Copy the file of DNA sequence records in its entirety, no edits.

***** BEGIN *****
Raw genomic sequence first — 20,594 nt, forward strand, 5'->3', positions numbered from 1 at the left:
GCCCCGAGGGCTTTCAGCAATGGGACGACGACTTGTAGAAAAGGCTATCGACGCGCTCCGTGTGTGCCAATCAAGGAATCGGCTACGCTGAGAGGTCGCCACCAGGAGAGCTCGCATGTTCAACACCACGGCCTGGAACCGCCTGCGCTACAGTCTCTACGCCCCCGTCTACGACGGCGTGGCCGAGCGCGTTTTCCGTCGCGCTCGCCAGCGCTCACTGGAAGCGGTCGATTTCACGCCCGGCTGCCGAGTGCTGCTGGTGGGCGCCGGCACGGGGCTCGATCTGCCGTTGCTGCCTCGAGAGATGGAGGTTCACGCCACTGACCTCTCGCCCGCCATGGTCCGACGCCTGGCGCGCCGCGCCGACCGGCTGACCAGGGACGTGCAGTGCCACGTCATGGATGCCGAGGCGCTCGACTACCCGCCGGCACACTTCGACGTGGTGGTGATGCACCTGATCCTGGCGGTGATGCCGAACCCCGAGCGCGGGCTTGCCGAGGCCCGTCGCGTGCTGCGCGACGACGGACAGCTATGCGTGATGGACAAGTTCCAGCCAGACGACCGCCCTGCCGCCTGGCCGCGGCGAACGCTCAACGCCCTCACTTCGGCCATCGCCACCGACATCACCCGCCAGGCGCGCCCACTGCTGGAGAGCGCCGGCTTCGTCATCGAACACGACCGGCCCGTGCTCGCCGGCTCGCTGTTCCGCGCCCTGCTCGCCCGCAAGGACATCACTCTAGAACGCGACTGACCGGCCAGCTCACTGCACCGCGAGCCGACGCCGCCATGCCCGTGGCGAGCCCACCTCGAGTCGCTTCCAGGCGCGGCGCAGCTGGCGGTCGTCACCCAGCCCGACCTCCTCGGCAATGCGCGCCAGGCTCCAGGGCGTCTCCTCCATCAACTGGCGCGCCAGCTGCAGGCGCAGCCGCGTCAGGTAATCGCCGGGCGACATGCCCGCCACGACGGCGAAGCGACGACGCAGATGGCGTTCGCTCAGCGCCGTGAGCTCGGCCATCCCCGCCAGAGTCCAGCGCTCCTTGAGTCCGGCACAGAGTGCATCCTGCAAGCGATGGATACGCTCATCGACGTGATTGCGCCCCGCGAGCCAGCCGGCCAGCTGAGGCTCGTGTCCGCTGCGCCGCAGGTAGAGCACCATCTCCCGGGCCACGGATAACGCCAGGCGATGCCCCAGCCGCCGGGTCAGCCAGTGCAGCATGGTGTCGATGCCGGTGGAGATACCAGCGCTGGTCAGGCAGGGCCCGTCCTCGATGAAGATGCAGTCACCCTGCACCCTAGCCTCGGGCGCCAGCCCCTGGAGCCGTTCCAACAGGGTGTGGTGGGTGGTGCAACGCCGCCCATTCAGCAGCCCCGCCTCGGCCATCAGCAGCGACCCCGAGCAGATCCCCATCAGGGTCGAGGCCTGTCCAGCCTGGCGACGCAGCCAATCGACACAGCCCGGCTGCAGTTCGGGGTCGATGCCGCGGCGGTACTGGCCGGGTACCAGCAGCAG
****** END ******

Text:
Raw genomic sequence first — 20,594 nt, forward strand, 5'->3', positions numbered from 1 at the left:
GCCCCGAGGGCTTTCAGCAATGGGACGACGACTTGTAGAAAAGGCTATCGACGCGCTCCGTGTGTGCCAATCAAGGAATCGGCTACGCTGAGAGGTCGCCACCAGGAGAGCTCGCATGTTCAACACCACGGCCTGGAACCGCCTGCGCTACAGTCTCTACGCCCCCGTCTACGACGGCGTGGCCGAGCGCGTTTTCCGTCGCGCTCGCCAGCGCTCACTGGAAGCGGTCGATTTCACGCCCGGCTGCCGAGTGCTGCTGGTGGGCGCCGGCACGGGGCTCGATCTGCCGTTGCTGCCTCGAGAGATGGAGGTTCACGCCACTGACCTCTCGCCCGCCATGGTCCGACGCCTGGCGCGCCGCGCCGACCGGCTGACCAGGGACGTGCAGTGCCACGTCATGGATGCCGAGGCGCTCGACTACCCGCCGGCACACTTCGACGTGGTGGTGATGCACCTGATCCTGGCGGTGATGCCGAACCCCGAGCGCGGGCTTGCCGAGGCCCGTCGCGTGCTGCGCGACGACGGACAGCTATGCGTGATGGACAAGTTCCAGCCAGACGACCGCCCTGCCGCCTGGCCGCGGCGAACGCTCAACGCCCTCACTTCGGCCATCGCCACCGACATCACCCGCCAGGCGCGCCCACTGCTGGAGAGCGCCGGCTTCGTCATCGAACACGACCGGCCCGTGCTCGCCGGCTCGCTGTTCCGCGCCCTGCTCGCCCGCAAGGACATCACTCTAGAACGCGACTGACCGGCCAGCTCACTGCACCGCGAGCCGACGCCGCCATGCCCGTGGCGAGCCCACCTCGAGTCGCTTCCAGGCGCGGCGCAGCTGGCGGTCGTCACCCAGCCCGACCTCCTCGGCAATGCGCGCCAGGCTCCAGGGCGTCTCCTCCATCAACTGGCGCGCCAGCTGCAGGCGCAGCCGCGTCAGGTAATCGCCGGGCGACATGCCCGCCACGACGGCGAAGCGACGACGCAGATGGCGTTCGCTCAGCGCCGTGAGCTCGGCCATCCCCGCCAGAGTCCAGCGCTCCTTGAGTCCGGCACAGAGTGCATCCTGCAAGCGATGGATACGCTCATCGACGTGATTGCGCCCCGCGAGCCAGCCGGCCAGCTGAGGCTCGTGTCCGCTGCGCCGCAGGTAGAGCACCATCTCCCGGGCCACGGATAACGCCAGGCGATGCCCCAGCCGCCGGGTCAGCCAGTGCAGCATGGTGTCGATGCCGGTGGAGATACCAGCGCTGGTCAGGCAGGGCCCGTCCTCGATGAAGATGCAGTCACCCTGCACCCTAGCCTCGGGCGCCAGCCCCTGGAGCCGTTCCAACAGGGTGTGGTGGGTGGTGCAACGCCGCCCATTCAGCAGCCCCGCCTCGGCCATCAGCAGCGACCCCGAGCAGATCCCCATCAGGGTCGAGGCCTGTCCAGCCTGGCGACGCAGCCAATCGACACAGCCCGGCTGCAGTTCGGGGTCGATGCCGCGGCGGTACTGGCCGGGTACCAGCAGCAG